The Browns won the coin toss in overtime and Dawson connected on a 33-yard field goal to put the Ravens away.
Now, the Ravens are hurting and all but officially eliminated from playoff contention as they were swept by the surging Browns (6-4) in the season series for the first time since 2001.
"It’s crazy, it’s weird," wide receiver Derrick Mason said. "Just when you thought everything that had gone wrong and you had overcome it, then there’s another thing. They probably made the right call."
Added Johnson: "I guess he made it or whatever, but when they said, ‘No good,’ you’ve achieved so much. .. I had to grab my gloves from a kid in the first row that I gave them to and run back out on the field. It’s hard to play like that."
Pro Bowl cornerback Chris McAlister, who returned from a knee injury that kept him out of the past three games, said he had already unsnapped his shoulder pads after the initial ruling on Dawson’s field goal and would have been taking a shower if he hadn’t been so tired.
Despite the confusion, emotional letdown and momentum swing, McAlister made no excuses.
"The bottom line is you’ve just got to pull out the victory," he said. "You can’t say you’re not getting things going your way. That’s not the nature of this game.
"If you want to win, you’ve got to go out and make plays. You can’t sit back and wait for things to happen. This loss hurts.”
Despite quarterback Kyle Boller leading an aborted comeback attempt with four fourth-quarter scoring drives to overcome a 13-point deficit, the Ravens came up short again.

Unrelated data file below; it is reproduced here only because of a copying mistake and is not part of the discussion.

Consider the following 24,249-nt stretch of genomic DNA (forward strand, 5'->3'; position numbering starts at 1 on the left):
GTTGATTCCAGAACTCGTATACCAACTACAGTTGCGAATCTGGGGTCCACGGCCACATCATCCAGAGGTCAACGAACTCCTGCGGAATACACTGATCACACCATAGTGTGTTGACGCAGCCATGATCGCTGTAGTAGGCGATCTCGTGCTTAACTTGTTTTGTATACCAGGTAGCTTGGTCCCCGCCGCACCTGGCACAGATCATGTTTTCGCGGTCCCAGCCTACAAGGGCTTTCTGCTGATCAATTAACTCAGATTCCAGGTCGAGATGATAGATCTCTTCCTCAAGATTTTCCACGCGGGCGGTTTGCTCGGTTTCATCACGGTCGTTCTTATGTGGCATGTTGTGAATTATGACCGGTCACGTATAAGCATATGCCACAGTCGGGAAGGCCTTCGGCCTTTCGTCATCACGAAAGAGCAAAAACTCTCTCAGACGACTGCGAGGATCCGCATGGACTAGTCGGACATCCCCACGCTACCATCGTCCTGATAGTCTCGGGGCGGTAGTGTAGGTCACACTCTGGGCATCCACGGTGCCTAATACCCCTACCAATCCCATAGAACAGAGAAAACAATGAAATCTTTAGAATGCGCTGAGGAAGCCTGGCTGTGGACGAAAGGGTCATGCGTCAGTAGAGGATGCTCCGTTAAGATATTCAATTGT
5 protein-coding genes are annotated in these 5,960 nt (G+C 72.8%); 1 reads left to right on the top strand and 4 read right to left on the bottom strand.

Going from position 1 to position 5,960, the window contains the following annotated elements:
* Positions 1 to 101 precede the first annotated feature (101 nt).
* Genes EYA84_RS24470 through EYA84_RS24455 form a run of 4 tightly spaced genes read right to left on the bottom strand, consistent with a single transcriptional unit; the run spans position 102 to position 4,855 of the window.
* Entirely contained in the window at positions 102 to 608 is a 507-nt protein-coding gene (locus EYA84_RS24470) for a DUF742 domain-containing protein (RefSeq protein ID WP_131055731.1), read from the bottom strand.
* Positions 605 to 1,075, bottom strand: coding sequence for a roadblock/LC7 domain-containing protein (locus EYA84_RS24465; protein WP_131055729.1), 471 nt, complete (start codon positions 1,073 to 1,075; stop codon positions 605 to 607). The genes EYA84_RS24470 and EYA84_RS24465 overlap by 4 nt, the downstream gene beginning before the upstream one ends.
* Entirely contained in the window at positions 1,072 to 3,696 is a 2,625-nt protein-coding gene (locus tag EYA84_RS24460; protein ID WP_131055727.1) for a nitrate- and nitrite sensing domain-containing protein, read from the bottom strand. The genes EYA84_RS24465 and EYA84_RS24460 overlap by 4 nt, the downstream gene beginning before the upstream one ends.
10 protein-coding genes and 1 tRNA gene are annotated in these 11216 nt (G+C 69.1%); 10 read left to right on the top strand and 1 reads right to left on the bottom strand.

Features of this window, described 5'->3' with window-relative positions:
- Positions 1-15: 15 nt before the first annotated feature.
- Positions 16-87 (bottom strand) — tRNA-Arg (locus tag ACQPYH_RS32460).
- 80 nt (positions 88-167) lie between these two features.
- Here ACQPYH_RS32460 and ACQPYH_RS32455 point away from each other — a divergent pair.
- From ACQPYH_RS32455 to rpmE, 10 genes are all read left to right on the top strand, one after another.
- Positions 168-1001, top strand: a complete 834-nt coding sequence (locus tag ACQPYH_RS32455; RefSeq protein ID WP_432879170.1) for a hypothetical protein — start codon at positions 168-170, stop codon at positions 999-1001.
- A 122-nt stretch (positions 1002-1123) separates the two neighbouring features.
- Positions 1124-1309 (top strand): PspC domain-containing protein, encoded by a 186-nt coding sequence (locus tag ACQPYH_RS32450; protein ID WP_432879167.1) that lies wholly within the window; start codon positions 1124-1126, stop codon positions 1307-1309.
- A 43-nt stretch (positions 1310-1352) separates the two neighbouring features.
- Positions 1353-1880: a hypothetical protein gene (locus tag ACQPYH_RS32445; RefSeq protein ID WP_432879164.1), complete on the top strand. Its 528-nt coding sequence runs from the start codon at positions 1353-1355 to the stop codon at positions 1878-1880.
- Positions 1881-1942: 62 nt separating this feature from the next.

With Boller committing three turnovers on two interceptions and a fumble and Baltimore not manufacturing a single first down for nearly 29 minutes, the Ravens couldn’t match the Browns’ effectiveness.
Not even with the advantage of competing against the NFL’s worst-ranked defense that entered the game allowing 410 yards of total offense per game.
"We definitely didn’t start out the way that we wanted to," said Boller, who completed 22 of 41 passes for 279 yards in place of injured starter Steve McNair and eclipsed Vinny Testaverde as the Ravens’ career passing yardage leader. "We kind of regrouped at halftime. .. It’s hard in the first half. We couldn’t get a first down. It’s just frustrating.”
Baltimore gave up four turnovers and Boller was sacked six times.
Meanwhile, the Ravens inexplicably kept kicking the football to ultra-dangerous Browns return specialist Josh Cribbs.
It was Cribbs whose 39-yard kickoff return set up Dawson’s game-tying field goal.
And it was Cribbs, who had 90 and 100-yard kickoff returns a week ago against the Pittsburgh Steelers, averaging 35 yards per kickoff return and returning Matt Stover’s overtime kickoff 41 yards to the Browns’ 41-yard line.
About five minutes later, the game was over after a 43-yard drive where former Baltimore quarterback Derek Anderson hit tight end Kellen Winslow for a key 18-yard reception. Five plays later, Dawson knocked in the decisive kick.